2022 was a testing year for many first time buyers looking to purchase a home in Ireland.
Property prices were already at an all time high as a result of the high energy prices, Ukraine war and rising inflation and interest rates. However, there is some positive news. Q4 in 2022 saw asking price reductions which demonstrates a resilience in the market. Continue reading our property prices Ireland blog to find out where property prices dropped.
Property Prices Ireland 2022
Data from the Myhome.ie found the average asking price for a three-bed semi detached house between October and December 2022 was €330,000 – up 6% on the same date last year. The report findings also stated that median asking prices fell in all the commuter belt counties in the final quarter of 2022. The average asking price for new listings is €330,000, while the price in Dublin is €436,000 and €283,000 for outside of Dublin, nationwide.
Continue reading to see the average asking property prices by county and other price drops.
Average Property Prices by County
Medium asking prices for new listings in 2022 were as follows:
The mix-adjusted asking price for new listings for sale outside Dublin fell by just 0.2% in Q4 2022.
Median asking prices fell in all the commuter belt counties in the final quarter – by 1.8% in Kildare to €280,000, by 1.5% in Meath to €285,000 and by 1% in Wicklow to €385,000 with annual inflation rates of 5.7%, 3.6% and 5.5% respectively. The median asking price in Kilkenny was €240,000, down 2% on the quarter.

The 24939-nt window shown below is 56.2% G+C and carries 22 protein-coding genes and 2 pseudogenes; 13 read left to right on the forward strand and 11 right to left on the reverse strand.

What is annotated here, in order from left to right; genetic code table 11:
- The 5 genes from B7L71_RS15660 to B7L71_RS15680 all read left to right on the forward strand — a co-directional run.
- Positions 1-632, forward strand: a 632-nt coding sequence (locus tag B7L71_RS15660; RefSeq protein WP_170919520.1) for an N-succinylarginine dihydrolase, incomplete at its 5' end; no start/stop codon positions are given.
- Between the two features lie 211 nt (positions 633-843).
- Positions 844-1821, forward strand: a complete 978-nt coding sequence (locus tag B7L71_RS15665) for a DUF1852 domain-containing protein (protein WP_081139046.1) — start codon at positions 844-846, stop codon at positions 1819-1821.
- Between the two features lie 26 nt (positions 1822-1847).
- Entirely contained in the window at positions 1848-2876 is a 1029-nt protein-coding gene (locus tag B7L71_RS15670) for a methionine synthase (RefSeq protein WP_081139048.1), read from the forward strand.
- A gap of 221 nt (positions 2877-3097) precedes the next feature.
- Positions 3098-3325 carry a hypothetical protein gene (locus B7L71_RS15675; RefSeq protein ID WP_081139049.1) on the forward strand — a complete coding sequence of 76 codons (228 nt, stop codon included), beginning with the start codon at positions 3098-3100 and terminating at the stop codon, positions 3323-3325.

Asking prices in Munster were very subdued in Q4. The median price was flat in Clare (€250,000), Cork (€275,000), Limerick (€230,000) and Tipperary (€195,000). However, asking prices fell by 2.1% in Kerry to €230,000 and in Waterford by 3.4% to €198,000.
Prices in Cork city fell 0.4% to €279,000. The median asking price was also flat in both Limerick city at €225,000 and in Waterford city at €179,000. In Galway city, prices fell slightly by 1.7% to €290,000.
Two Bedroom Apartments
The average price of two-bedroom apartments in Dublin was €270,000, down 1.8% on the year. In Limerick, prices were up 6% to €167,500. In Cork, two-bedroom apartment prices were up by 5% on the year to €205,000 and by 8% in Galway to €233,000.
Four Bedroom Semi Detached
The average asking price for four-bedroom, semi-detached houses fell by 1% in Dublin to €520,000, albeit still up 5.6% on the year. In Wicklow, prices were flat on the year at €482,500. In Cork, the average price fell by 2.6% to €340,000 but was still up 10% on the year. Galway prices rose up 2.5% on the quarter and 6% on the year. Limerick asking prices fell by 1.2% to €278,000.
So, what is going to be the cheapest county to buy property in 2023? Only time will tell. Prices certainly aren’t going to drop drastically.
Surprisingly, County Kerry is predicted to have the largest drop in house prices in 2023 according to Real Estate Alliance (REA). They are predicting a 5% drop in house prices in Kerry. Clare is also expected to be the only other county to see a sharp drop in prices.
Location, Location, Location
Mortgage123 did an Instagram poll ‘Are you willing to compromise on location for a cheaper price?’ Out of the 295 responses 60% said they would not compromise on their preferred location for a cheaper house price. Only 40% said they would consider moving outside of their preferred location for a cheap house price. Location really is key it seems.
Location is especially important when you do not have the flexibility to work remotely. However, if you do have the option to work wherever you please in Ireland then perhaps consider some of the ‘underdog’ counties such as Mayo and Clare or all the commuter belt counties. All of which are having big asking price drops currently.